Kubi and Groove have the idea of project teams that share resources and collaboration forums, something I didn't notice in the bounty projects. What if we had a platform library that exposed your project teams. Teams would be made up of people in your contacts database. Then your IM client, Evolution, office apps, shared whiteboard app, panel applets, etc. could all take advantage of this team information. Perhaps there's some concept of "project you're currently working on" and information relevant to that project would appear - recently-used files, bookmarks, IM presence of team members, related email. Perhaps the active project is autoswitched if you open a document or mail related to a particular project, even. Somewhat dashboard-like in effect.
Here's another angle to think about it: what if each mailing list you're on had associated chat channel, whiteboard(s), files, calendar, and so forth. So the GNOME release team would be a project, for example. To have a meeting, the team members just make release team their active project, and they suddenly see a list of other present project members in their panel, have a chat window open, have the release schedule calendar open, have a shared whiteboard.
Better - what if the active project is per-workspace, so you can have more than one at a time. Or what if we autocreated a workspace for each active project, perhaps even replacing the idea of a workspace with the idea of a project? The advantage of a project over a workspace is that a project has a name and saved state (apps that are open, documents that are related, etc.) and can be activated or hibernated. We could also allow scratch projects with only one member (for that extra workspace full of random clutter).
Maybe that's not the right approach, but the point is we could probably do cool stuff by giving the desktop the concept of a project team.
A hard problem is how to make it easy for anyone (even Windows users) to join a project. One approach is to have a special Windows client. Another might be to use standards such as webdav or ical to put information at URLs, and then email/IM the links to Windows users. Another might be to have a server that exposed a web-based interface to the project data.
A much simpler task than this grandiose projects plan - we were wondering at the NY summit why nobody has implemented a shared whiteboard app. Seems like it'd be pretty easy, perhaps using Jabber/XMPP.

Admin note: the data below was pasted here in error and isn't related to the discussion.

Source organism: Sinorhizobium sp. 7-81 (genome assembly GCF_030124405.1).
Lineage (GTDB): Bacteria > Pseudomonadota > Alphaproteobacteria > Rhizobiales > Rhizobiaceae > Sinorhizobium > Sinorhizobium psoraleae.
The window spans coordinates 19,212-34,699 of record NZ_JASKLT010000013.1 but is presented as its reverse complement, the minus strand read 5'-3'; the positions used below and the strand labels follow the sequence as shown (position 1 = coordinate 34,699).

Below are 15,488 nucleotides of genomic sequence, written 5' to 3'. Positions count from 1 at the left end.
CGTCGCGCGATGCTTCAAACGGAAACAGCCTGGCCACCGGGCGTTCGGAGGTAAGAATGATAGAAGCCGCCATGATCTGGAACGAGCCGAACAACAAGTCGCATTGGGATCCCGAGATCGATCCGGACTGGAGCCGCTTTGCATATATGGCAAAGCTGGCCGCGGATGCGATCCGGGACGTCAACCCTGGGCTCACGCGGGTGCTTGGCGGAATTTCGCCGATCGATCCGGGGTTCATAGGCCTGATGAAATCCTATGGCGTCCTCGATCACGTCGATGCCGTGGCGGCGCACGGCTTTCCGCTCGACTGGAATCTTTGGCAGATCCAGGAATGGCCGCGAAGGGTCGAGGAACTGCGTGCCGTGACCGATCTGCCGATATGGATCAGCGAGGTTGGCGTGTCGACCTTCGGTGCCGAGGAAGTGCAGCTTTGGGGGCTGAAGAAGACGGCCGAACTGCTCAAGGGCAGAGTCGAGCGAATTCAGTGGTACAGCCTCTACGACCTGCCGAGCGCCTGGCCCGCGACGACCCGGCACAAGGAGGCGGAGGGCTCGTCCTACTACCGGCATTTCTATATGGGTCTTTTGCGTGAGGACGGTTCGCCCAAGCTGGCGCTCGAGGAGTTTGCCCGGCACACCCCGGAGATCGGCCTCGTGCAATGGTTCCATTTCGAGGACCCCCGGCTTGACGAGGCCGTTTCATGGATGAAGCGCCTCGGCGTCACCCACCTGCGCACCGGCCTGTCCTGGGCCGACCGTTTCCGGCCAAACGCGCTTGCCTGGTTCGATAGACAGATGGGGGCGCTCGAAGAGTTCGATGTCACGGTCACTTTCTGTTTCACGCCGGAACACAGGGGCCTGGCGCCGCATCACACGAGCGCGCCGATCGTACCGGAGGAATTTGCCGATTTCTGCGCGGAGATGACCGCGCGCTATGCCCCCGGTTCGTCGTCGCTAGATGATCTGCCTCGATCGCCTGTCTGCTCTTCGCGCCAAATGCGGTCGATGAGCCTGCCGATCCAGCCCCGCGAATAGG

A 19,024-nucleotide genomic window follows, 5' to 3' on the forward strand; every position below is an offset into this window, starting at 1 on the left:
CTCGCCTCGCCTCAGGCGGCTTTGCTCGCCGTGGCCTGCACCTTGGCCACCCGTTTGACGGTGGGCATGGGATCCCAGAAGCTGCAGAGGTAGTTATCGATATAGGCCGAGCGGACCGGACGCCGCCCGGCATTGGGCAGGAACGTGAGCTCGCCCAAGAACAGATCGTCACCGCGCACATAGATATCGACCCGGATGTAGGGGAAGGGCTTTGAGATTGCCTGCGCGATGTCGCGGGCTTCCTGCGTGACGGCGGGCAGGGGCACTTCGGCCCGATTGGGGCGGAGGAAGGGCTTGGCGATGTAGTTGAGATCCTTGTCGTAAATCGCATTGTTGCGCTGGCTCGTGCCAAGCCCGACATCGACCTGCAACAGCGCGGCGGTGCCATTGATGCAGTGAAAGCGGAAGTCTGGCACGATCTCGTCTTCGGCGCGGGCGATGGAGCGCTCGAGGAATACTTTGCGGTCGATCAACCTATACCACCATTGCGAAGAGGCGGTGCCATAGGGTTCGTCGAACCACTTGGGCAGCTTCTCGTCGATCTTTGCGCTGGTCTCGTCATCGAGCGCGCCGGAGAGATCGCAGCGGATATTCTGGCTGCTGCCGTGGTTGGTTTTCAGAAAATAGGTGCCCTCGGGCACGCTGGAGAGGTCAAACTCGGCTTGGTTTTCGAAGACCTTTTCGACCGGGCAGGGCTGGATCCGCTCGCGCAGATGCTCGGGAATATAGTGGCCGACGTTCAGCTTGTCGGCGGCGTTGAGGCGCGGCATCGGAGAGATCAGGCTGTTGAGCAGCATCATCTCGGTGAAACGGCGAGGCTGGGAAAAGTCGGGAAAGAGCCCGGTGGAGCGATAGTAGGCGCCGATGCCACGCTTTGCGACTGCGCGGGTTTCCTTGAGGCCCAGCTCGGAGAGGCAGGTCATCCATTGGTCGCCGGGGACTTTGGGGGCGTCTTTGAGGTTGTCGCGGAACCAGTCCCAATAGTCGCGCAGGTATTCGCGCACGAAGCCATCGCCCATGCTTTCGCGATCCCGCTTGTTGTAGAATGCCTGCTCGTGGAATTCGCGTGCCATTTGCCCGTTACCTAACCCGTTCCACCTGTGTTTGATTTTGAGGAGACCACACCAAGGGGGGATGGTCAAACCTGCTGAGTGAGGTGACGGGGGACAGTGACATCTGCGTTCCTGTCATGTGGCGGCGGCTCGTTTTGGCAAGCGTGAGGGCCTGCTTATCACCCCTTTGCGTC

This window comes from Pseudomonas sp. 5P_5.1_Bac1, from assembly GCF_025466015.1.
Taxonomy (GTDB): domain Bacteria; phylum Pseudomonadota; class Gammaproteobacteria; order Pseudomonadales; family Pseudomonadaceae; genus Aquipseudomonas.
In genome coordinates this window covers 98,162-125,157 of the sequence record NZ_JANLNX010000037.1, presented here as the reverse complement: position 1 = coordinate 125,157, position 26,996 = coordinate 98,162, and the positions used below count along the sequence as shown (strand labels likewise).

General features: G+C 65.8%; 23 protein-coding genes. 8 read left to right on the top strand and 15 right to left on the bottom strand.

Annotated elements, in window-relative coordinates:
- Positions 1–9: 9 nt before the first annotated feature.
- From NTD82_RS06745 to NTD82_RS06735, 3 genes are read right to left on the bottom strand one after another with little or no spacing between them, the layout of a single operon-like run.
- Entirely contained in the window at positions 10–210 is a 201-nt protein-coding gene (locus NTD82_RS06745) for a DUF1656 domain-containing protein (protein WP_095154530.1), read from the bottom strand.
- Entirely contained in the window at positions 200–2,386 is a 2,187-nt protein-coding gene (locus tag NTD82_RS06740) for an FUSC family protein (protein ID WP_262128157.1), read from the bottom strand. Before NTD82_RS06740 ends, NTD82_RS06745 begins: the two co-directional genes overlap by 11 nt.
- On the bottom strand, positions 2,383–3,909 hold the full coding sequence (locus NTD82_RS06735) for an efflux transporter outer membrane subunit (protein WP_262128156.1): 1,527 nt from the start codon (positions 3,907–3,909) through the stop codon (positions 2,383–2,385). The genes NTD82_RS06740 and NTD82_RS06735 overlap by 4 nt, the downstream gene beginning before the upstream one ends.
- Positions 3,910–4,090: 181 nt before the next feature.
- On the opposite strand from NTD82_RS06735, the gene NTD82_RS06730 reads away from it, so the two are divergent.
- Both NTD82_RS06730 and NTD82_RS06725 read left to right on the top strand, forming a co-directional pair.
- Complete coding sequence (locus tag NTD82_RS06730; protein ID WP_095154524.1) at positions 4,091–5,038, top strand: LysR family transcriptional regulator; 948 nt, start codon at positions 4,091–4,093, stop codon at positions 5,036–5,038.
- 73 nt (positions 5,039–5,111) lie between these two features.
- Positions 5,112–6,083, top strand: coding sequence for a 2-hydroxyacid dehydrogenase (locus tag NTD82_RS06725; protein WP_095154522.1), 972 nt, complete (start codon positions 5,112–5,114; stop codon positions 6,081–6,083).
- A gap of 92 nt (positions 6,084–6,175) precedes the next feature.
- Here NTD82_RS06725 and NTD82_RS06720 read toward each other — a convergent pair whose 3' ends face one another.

Just for Jeff, improved blame assignment for memory hogging.
Screenshots of the compositing manager prototype, also demoed live at the desktop conference yesterday.
Slashdot readers... wow. Get your clues here:
Does "open source community" mean the Slashdot horde and their PC views, or the contributors who are building and supporting open source software? People use the term without getting this distinction clear in their minds.
The freedesktop.org X hacking is low-profile unstableware at the moment, but one particular proposal interests me the most. Here is how I understand it, I'll probably get it wrong:
The idea is to make the X server model-view. The server stores a tree of windows as it does now. However, unlike today, it keeps the full contents of each mapped window in memory at all times. For each window, the default view copies the window's contents over the contents of the parent window. This results in the same user-visible display you have today - but you could implement alpha blended windows by alpha compositing rather than copying each window into its parent, since we now have the parent window's contents.
To this we add the ability for a "compositing manager" to replace the default view for a given window, using the aXe and XDamage extensions. The window manager might be the compositing manager for toplevel windows, for example.
If a window has a compositing manager, it will not be composited into its parent automatically; the window is invisible until the compositing manager does something. An external compositing manager could emulate the default built-in compositing manager by using XCopyArea() (or alpha-aware equivalent) to copy windows into their parents.
However, a more exciting compositing manager might apply embellishments/transformations to the window contents prior to drawing them, possibly drawing them using an API such as OpenGL. For example, you could add drop shadows. Or you could do effects similar to fast user switching or Expose. Or you could double-buffer the entire screen as a whole making workspace-switching, opaque resize, and other tasks flicker free. The compositing manager is rendering a scene in which the window contents are one element, so the possibilities are endless.
Note that the window contents stay entirely on the server side, the compositing manager uses regular X protocol requests to manipulate them.
Apps other than the single compositing manager can also use the damage extension; possible applications include VNC (desktop sharing), magnifiers, pagers with thumbnailing, and so forth. The compositing manager is a special kind of view in that it disables the default paint of the window to its parent, and is thus responsible for replacing that default paint. But there can be any number of extra views of a window.
There are a lot of little complexities and open questions here, but the idea is pretty interesting. I'm waiting for something I can try out to appear in jhbuild so I can make metacity super-leet.